came from districts below 36^ 30'. So that there were in the convention twenty-
sLx of the thirty-seven members from the slave-holding States, and from places
South of the Missouri compromise line.

It appears, on the journal of the convention, that the clause in the constitution
excluding slavery pa.ssed unanimously.

I now proceed to give you the result of my inquiries, observations, and reflections
respecting the population, climate, soil, productions — the general character of
grants of land from Mexico — the extent and condition of the public domain — the
commercial resources and prospects — the mineral and metallic wealth of


Humboldt, in his Essay on New Spain, states the population of Upper California,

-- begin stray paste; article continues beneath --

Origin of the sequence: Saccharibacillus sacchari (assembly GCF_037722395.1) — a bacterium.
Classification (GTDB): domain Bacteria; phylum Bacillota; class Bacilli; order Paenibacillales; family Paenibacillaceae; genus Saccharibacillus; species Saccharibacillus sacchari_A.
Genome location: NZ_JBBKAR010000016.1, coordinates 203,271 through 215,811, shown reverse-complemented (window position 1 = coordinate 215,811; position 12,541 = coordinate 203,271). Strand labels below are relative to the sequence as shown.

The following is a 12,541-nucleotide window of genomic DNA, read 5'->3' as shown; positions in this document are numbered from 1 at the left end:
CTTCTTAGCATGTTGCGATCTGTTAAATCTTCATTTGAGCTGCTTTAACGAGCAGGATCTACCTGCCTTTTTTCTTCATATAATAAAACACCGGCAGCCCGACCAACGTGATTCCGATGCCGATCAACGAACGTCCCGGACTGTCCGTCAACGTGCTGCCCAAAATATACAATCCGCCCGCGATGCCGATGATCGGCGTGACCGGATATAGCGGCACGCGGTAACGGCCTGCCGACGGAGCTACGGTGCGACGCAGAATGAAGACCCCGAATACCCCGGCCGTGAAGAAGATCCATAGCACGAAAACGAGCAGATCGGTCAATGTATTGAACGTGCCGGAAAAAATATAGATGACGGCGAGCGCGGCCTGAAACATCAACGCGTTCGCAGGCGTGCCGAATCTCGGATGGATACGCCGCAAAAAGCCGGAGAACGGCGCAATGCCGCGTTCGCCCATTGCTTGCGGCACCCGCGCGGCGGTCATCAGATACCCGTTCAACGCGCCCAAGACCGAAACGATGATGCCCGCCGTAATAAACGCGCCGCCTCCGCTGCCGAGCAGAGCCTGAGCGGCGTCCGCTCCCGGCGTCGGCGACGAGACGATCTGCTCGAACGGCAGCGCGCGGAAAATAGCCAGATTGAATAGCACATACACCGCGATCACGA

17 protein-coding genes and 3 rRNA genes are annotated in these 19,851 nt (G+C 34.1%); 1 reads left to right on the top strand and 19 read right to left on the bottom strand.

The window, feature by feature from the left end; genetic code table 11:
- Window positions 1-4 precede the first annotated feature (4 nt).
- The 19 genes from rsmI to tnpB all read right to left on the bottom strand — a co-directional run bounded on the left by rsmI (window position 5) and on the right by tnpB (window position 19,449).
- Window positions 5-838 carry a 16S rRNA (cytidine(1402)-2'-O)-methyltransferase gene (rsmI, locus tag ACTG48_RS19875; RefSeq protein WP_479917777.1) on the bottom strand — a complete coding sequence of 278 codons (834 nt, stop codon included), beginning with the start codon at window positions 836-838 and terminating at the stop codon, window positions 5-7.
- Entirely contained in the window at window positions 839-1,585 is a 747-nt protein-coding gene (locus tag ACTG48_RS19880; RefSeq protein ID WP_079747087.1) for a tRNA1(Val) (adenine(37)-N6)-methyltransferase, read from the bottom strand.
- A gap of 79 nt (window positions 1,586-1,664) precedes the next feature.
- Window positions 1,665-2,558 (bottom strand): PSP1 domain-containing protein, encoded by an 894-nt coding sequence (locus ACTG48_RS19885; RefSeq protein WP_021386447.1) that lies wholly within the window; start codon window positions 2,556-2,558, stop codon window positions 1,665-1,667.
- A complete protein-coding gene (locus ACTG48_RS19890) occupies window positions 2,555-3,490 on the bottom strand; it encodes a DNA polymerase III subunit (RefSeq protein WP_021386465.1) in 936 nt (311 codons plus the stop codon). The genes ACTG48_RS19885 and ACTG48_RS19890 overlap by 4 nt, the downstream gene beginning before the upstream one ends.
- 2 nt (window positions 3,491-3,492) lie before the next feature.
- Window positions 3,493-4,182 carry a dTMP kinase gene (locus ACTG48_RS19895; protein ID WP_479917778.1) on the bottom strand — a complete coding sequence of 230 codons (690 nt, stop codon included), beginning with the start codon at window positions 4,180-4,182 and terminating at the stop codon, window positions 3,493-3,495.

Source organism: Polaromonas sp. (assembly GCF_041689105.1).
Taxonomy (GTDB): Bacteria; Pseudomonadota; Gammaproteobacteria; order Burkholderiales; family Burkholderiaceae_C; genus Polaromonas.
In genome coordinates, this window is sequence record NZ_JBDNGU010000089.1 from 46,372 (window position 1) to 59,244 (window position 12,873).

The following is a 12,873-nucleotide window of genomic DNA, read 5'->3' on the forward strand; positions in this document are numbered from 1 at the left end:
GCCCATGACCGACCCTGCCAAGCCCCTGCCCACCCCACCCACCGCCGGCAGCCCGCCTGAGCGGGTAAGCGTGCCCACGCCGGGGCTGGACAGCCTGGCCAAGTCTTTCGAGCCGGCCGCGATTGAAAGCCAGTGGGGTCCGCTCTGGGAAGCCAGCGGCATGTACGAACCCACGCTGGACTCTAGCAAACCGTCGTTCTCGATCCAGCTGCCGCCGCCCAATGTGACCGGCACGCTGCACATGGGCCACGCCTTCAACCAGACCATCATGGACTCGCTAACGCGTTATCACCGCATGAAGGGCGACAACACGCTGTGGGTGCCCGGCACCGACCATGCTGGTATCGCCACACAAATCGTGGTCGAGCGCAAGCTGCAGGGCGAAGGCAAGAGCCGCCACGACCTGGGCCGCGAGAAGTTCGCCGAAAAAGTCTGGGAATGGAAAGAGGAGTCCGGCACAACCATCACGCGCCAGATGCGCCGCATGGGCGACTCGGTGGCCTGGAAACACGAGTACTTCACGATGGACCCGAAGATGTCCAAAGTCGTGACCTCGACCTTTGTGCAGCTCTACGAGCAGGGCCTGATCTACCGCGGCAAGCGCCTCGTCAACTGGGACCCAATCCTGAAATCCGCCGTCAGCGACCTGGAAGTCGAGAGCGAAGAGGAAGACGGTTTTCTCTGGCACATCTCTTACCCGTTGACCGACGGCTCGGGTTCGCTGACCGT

in lbi)2, to have consisted of —

Converted Indians 15,562

Other classes 1 ,300

Alexander Forbes, in his history of Upper and Lower California, published in
London, in 1839, states the number of converted Indians in the former to havo

been, in 1831 18,683

Of all other classes, at 4,342


He expresses the opinion that this number had not varied much up to 1835, and
the probability is, there was very little increase in the white population until the
emigrants fion) the United States began to enter the country in 1838.

They increased, from year to year, so that, in 1846, Colonel Fremont had little
difficulty in calling to his standard some five hundred fighting men.

At the close of the war with Mexico, it was supposed that there were, including
discharged volunteers, from ten to fifteen thousand Americans and Californians,
exclusive of converted Indians, in the Territory. The immigration of American
citi/cns in 1849, up to the 1st of January last, was estimated at eighty thousand —